Serrano ham is any ham produced from the hind legs of white pigs, and although its flavor is also delicious, it has nothing to do with that of the Iberian ham. The latter is more oily due to the ability of our peninsula's pigs to infiltrate fat into the muscle.
But, How is Serrano ham made? Is the curing process very different from Iberian ham?
At Enrique Tomás, we'll answer all your questions!
Curing of Serrano Ham
In addition to coming from different pig breeds, the most obvious difference between Serrano and Iberian ham is their price. The curing process for Serrano ham is considerably shorter, and combined with the difference in quality (Iberian ham being of higher quality), this reduces its cost.
Although the curing phases are the same, Serrano ham requires significantly fewer months for the final phase. Just like with Iberian ham, once the hind legs of the pigs have been cut, peeled, and cleaned, the "cooking" process begins, as we like to call it at Enrique Tomás, and it consists of:
- Salting: The hams are buried in salt to dehydrate them, intensify their flavor, and prevent bacterial growth. Similar to the Iberian curing process, the Serrano hams are buried for more or less time depending on their weight. The average duration is around fourteen days.
- Washing and Profiling: Once the legs are ready, they are removed from the salt containers and washed to remove excess salt. Due to being stacked on top of each other, their shape is often altered, so profiling is done to restore their original appearance.
- Post-Salting and Drying: This is the most delicate phase as the pieces are exposed to potential infections. Temperature and humidity levels need to be controlled throughout, and this stage helps equalize the salt concentration in the pieces. This phase usually lasts between 45 and 90 days, depending on the piece.
- Maturation and Aging: As mentioned earlier, this is when the curing time of Serrano ham is significantly reduced compared to Iberian ham. It's during the time spent in storage that the flavors and nuances develop, and the number of months needed for this varies depending on the type of ham. If it's a "reserva," it will be in the drying chambers for fifteen months, while for "Gran Reserva," the period extends to eighteen months.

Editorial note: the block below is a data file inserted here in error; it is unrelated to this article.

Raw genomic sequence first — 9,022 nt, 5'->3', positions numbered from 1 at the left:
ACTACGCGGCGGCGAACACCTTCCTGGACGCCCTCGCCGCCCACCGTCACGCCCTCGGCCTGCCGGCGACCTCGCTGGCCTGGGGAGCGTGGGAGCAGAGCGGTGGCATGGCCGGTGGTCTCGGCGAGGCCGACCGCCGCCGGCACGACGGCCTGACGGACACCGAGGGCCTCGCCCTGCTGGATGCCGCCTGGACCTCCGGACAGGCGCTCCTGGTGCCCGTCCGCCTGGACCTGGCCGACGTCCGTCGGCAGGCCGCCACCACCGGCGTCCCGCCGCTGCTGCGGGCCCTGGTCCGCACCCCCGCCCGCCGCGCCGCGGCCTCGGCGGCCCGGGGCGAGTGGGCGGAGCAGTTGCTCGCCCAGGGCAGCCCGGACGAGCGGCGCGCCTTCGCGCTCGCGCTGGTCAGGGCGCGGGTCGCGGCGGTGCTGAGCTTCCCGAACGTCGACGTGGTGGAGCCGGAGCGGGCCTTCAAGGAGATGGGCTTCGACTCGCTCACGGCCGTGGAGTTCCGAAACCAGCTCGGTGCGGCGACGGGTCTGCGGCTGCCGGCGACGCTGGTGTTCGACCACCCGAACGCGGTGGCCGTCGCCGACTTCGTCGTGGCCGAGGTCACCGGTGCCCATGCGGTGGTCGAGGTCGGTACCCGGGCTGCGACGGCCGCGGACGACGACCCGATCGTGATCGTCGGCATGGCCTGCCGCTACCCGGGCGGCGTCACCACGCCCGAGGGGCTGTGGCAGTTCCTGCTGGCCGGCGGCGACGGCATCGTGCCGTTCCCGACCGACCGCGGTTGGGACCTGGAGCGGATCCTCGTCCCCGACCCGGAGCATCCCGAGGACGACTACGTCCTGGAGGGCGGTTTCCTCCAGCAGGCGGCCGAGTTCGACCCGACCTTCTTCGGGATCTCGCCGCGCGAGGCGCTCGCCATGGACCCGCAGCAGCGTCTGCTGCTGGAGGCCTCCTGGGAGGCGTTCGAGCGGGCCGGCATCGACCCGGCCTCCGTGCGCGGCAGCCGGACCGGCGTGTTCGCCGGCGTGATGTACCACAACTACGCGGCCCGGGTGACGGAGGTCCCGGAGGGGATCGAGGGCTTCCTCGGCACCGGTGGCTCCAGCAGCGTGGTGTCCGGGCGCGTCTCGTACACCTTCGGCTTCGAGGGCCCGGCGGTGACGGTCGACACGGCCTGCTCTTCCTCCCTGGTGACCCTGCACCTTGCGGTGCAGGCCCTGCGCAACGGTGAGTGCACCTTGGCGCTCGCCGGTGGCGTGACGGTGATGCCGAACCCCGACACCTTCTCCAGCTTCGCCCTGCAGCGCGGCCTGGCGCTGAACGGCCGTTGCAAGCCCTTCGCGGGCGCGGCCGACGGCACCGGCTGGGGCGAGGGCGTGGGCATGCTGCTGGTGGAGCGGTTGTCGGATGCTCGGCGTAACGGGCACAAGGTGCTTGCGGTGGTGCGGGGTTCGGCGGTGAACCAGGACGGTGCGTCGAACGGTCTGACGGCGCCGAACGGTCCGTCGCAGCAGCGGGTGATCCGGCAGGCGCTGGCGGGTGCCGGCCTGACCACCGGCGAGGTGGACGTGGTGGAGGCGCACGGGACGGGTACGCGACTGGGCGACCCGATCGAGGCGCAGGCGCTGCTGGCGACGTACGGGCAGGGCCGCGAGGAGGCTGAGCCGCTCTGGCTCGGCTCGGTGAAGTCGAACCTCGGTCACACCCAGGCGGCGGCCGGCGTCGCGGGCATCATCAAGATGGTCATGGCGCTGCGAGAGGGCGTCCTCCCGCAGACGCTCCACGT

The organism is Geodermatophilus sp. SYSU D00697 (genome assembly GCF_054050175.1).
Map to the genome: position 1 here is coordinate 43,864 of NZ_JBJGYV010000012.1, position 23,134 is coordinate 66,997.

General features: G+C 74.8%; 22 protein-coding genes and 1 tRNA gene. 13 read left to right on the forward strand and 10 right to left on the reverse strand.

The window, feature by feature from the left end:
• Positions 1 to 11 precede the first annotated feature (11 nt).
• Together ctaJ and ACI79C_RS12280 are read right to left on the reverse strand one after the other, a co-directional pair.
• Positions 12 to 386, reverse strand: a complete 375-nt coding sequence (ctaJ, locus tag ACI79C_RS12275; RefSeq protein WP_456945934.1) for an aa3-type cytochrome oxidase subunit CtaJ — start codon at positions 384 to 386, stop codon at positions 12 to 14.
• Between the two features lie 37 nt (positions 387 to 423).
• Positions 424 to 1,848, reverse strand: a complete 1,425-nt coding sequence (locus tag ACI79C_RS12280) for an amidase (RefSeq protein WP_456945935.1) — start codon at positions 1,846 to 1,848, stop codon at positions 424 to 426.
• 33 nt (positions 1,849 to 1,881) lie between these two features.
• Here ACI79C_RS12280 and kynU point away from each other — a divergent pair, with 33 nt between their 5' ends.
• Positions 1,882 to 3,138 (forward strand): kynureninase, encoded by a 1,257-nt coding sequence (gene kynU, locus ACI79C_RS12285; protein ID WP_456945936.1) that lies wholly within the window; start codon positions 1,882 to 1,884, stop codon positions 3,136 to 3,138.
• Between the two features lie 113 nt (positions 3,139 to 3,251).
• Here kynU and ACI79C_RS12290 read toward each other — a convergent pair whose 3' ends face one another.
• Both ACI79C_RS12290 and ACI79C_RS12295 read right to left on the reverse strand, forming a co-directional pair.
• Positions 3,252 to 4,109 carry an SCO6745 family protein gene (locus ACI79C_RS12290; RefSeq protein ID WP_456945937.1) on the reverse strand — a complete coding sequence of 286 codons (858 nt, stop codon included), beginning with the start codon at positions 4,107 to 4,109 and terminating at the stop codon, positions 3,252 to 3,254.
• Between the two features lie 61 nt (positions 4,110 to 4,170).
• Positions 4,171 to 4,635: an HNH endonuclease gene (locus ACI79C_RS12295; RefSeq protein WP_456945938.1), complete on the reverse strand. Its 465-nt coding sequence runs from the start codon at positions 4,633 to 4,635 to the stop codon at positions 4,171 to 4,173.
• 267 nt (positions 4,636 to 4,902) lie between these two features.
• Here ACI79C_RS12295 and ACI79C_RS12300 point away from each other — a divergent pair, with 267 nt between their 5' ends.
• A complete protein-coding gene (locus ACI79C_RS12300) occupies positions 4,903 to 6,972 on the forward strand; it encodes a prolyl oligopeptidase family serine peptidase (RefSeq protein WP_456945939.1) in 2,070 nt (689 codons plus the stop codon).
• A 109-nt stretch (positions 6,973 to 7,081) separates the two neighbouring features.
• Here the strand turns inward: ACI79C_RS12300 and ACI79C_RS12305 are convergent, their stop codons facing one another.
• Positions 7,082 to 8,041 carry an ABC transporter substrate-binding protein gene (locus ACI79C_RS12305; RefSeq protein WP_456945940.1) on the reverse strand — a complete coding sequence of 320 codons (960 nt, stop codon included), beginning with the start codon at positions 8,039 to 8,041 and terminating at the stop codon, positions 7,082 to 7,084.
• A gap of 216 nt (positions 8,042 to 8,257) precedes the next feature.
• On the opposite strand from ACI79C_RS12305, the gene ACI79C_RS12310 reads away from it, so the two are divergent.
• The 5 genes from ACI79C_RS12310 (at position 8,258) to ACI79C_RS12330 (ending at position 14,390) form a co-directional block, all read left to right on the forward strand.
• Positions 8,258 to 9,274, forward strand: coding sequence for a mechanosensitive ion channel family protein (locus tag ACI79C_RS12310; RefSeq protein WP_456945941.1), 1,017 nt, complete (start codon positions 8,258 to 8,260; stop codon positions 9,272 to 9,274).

In the case of Enrique Tomás, it's worth noting that the only Serrano ham we sell is the Jamón Gran Reserva, which is considered the highest quality.
Curing time is not the only difference between Serrano and Iberian ham
As mentioned earlier, Serrano and Iberian ham come from different pig species, and the genetic peculiarities of Iberian pigs are what make their meat so special. However, breed, price, and curing time are not the only things that set them apart.
Iberian acorn-fed hams are produced from the meat of pigs of this breed that have undergone the "montanera." During this period, their diet consists mainly of acorns, wild herbs, and whatever they find while roaming, which, combined with the exercise involved, results in a very juicy product.
Regarding Serrano ham, it's important to consider that even though white pigs are released in the dehesa to enjoy this quality of life, the ham produced from their hind legs can never be the same because, as mentioned earlier, they lack the ability to infiltrate fat into the muscle. This is why they are generally fed with grain-based feed.
So, How is Serrano ham made? Exactly the same way as Iberian ham, but is the final result the same?